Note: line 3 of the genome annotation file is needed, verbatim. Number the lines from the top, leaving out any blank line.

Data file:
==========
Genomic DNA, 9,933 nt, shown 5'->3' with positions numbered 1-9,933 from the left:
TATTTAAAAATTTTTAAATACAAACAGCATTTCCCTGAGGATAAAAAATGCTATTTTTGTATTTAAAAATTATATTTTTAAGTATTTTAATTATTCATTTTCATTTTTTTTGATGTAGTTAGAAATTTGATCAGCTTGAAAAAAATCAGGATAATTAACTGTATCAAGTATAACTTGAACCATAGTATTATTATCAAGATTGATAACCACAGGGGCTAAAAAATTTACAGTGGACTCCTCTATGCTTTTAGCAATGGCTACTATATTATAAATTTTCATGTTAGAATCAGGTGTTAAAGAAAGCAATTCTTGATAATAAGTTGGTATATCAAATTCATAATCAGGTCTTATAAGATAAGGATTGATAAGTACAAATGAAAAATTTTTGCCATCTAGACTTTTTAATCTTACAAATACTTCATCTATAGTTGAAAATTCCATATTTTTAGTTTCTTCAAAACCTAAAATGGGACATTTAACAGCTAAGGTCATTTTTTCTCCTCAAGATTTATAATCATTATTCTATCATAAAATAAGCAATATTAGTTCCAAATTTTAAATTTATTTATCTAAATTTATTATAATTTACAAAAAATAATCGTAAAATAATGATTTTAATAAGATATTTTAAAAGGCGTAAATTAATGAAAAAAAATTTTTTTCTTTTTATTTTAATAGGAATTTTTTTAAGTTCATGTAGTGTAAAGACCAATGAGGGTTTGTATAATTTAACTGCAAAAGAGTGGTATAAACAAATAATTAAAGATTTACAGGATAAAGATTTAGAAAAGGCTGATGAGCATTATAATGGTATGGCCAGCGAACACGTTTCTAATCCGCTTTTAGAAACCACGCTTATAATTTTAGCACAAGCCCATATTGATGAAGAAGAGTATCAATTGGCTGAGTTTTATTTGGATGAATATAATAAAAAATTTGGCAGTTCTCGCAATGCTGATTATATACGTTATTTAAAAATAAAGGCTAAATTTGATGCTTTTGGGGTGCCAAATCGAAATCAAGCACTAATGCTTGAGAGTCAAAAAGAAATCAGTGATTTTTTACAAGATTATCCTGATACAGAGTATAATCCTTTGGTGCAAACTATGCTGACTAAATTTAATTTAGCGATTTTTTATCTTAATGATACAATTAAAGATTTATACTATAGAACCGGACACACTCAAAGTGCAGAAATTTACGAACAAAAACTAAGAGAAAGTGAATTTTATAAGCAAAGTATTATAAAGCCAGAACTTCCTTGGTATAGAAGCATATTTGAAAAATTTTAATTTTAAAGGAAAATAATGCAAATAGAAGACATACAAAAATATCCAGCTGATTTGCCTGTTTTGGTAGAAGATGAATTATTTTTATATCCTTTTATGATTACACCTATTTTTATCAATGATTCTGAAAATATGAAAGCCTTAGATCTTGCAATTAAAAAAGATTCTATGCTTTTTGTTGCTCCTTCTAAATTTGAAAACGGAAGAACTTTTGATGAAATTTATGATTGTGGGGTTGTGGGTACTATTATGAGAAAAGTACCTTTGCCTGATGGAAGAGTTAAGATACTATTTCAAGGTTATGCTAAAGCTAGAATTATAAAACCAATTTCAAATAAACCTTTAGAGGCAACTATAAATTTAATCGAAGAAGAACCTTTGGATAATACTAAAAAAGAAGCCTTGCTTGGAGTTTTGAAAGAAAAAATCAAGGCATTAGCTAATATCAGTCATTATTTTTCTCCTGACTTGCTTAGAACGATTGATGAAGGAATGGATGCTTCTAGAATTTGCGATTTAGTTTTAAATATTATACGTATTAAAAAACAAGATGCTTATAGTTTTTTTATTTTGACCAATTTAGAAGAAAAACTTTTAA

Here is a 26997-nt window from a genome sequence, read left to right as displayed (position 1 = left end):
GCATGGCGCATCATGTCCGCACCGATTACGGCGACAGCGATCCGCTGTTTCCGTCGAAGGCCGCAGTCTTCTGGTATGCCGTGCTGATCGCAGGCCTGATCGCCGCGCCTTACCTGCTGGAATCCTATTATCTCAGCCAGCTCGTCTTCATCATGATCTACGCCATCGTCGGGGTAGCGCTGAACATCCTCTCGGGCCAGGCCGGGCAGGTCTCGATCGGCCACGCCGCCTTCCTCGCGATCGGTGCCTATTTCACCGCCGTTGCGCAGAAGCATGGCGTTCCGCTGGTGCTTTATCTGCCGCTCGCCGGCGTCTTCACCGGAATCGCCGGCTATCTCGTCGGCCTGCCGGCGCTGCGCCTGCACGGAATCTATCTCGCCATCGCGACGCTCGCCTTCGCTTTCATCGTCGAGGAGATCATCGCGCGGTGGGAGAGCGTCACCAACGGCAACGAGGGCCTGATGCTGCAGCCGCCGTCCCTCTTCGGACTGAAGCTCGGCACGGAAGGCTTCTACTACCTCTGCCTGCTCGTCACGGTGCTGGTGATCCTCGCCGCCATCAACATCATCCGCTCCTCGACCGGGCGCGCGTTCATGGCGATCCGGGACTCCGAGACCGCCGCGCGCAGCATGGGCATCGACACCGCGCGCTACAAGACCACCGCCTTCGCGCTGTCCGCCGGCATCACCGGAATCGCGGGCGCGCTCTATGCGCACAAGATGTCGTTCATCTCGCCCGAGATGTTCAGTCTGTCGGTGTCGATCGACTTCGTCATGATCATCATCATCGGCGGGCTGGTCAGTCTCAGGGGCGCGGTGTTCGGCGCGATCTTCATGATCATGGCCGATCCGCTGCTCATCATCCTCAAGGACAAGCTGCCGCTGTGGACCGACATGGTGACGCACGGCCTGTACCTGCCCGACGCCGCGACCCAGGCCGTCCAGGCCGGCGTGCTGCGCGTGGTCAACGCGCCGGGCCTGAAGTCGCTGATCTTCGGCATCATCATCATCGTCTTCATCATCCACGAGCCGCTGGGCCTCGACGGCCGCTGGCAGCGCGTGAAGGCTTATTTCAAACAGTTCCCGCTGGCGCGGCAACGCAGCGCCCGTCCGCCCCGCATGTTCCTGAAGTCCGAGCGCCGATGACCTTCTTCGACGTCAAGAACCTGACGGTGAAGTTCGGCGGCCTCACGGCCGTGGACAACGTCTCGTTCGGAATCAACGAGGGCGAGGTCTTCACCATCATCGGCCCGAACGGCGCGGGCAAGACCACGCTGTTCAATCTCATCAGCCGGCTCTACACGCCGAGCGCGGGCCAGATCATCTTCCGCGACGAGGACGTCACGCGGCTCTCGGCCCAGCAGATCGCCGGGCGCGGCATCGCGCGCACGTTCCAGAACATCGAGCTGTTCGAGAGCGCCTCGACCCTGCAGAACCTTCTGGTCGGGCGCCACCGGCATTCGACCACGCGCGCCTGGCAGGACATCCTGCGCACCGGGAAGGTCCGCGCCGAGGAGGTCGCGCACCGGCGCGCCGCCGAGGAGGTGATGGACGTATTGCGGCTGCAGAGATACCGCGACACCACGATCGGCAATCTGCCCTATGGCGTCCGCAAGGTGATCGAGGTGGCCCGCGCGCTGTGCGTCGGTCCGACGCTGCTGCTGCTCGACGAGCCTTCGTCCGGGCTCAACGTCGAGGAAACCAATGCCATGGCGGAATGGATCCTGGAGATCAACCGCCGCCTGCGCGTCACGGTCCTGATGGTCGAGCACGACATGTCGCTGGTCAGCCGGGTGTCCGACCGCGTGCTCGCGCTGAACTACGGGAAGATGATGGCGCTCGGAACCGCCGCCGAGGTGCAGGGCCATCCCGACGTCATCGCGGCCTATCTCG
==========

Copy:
Here is a 26997-nt window from a genome sequence, read left to right as displayed (position 1 = left end):